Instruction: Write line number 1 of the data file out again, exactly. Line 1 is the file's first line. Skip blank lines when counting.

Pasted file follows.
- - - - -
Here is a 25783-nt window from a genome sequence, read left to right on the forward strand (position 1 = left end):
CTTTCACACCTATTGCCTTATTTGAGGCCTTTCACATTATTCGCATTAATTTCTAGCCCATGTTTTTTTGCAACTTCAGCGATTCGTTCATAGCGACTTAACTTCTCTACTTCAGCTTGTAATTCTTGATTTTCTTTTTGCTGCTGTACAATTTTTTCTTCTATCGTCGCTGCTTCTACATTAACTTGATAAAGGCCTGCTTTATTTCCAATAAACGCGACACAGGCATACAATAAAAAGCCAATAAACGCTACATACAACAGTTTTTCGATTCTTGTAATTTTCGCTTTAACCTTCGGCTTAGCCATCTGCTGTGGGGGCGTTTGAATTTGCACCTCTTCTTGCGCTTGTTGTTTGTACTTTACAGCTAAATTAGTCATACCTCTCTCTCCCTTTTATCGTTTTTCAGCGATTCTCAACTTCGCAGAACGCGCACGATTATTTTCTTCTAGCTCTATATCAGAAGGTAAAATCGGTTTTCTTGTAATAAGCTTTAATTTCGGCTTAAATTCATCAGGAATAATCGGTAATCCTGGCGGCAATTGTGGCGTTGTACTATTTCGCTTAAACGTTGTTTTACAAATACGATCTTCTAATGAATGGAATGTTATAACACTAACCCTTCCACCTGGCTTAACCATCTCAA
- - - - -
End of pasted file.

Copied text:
Here is a 25783-nt window from a genome sequence, read left to right on the forward strand (position 1 = left end):